Typically, the mechanical timing mechanism comprises a fluid clock arranged to first store fluid and secondly release fluid at a pre-determined rate.

Preferably, at least two of the plurality of downhole tools each comprise timers arranged to permit fluid communication with the respective tool during a different window of time.

Preferably, each downhole tool is capable of actuation from a first to a second configuration by application of pressurised fluid via one of the said two hydraulic lines.

Preferably, each downhole tool is capable of actuation from the second to the first configuration by application of pressurised fluid via the other of the said two hydraulic lines.

Typically, the first configuration is an open configuration of the downhole tool and the second configuration is a closed configuration of the downhole tool.

The downhole tool may comprise a third configuration part way between the first and the second configurations.

The two hydraulic lines may be pressure balanced to the surface where no actuation of the respective downhole tool is required during that tool's window of time.

Preferably, there are no more than two hydraulic lines and there are more than two downhole tools.

Typically, the window of time is a pre-determined period of time in which the start of the window is a known point in time to an operator of the downhole tool.

Preferably, the window of time is a pre-determined period of time in which the finish of the window is a known point in time to an operator of the downhole tool.

Preferably, the window of time is a pre-determined period of time in which the start and the finish of each respective window of time for each respective downhole tool is a known point in time to an operator of the downhole tool.

Typically, the timer apparatus is powered by pressurised hydraulic fluid and is initiated when the pressure of the hydraulic fluid corresponds to a predetermined pressure event such that the timer aspect of the timer apparatus counts the period of time from the predetermined pressure event and is further arranged to permit pressurised hydraulic fluid provided during the window of time to be supplied to the downhole tool associated with that timer apparatus such that the downhole tool is actuated.

Embodiments of the present invention will likely have the advantageous benefit that they allow multiple tools to be operated, preferably independently, with a reduced number of control lines when compared to prior art systems.

The various aspects of the present invention can be practiced alone or in combination with one or more of the other aspects, as will be appreciated by those skilled in the relevant arts. The various aspects of the invention can optionally be provided in combination with one or more of the optional features of the other aspects of the invention. Also, optional features described in relation to one aspect can typically be combined alone or together with other features in different aspects of the invention. Any subject matter described in this specification can be combined with any other subject matter in the specification to form a novel combination.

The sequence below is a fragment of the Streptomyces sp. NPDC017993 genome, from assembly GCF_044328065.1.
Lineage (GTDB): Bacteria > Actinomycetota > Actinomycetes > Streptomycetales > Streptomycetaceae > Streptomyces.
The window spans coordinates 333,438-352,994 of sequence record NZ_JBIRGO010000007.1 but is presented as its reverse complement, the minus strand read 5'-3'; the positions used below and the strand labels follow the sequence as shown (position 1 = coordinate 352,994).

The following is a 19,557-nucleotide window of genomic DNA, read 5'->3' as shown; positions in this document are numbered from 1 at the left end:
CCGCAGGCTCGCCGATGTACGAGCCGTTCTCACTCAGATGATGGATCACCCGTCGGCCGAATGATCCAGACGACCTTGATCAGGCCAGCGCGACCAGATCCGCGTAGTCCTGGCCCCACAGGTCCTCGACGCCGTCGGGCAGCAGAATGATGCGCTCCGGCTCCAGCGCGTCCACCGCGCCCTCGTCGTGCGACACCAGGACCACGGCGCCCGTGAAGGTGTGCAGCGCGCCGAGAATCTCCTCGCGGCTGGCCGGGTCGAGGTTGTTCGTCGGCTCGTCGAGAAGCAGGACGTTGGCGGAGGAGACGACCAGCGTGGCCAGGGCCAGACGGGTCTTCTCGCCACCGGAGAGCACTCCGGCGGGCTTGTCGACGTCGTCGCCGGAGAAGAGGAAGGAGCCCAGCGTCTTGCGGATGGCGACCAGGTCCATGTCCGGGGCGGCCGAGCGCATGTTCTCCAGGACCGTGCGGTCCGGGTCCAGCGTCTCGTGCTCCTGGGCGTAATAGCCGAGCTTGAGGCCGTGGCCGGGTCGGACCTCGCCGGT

Various aspects of the invention will now be described in detail with reference to the accompanying figures. Still other aspects, features, and advantages of the present invention are readily apparent from the entire description thereof, including the figures, which illustrates a number of exemplary aspects and implementations. Any subject matter described in the specification can be combined with any other subject matter in the specification to form a novel combination. The invention is also capable of other and different examples and aspects, and its several details can be modified in various respects, all without departing from the spirit and scope of the present invention. Accordingly, the drawings and descriptions are to be regarded as illustrative in nature, and not as restrictive. Furthermore, the terminology and phraseology used herein is solely used for descriptive purposes and should not be construed as limiting in scope. Language such as “including,” “comprising,” “having” “containing” or “involving” and variations thereof, is intended to be broad and encompass the subject matter listed thereafter, equivalents, and additional subject matter not recited, and is not intended to exclude other additives, components, integers or steps. Likewise, the term “comprising” is considered synonymous with the terms “including” or “containing” for applicable legal purposes.

Any discussion of documents, acts, materials, devices, articles and the like is included in the specification solely for the purpose of providing a context for the present invention. It is not suggested or represented that any or all of these matters formed part of the prior art base or were common general knowledge in the field relevant to the present invention.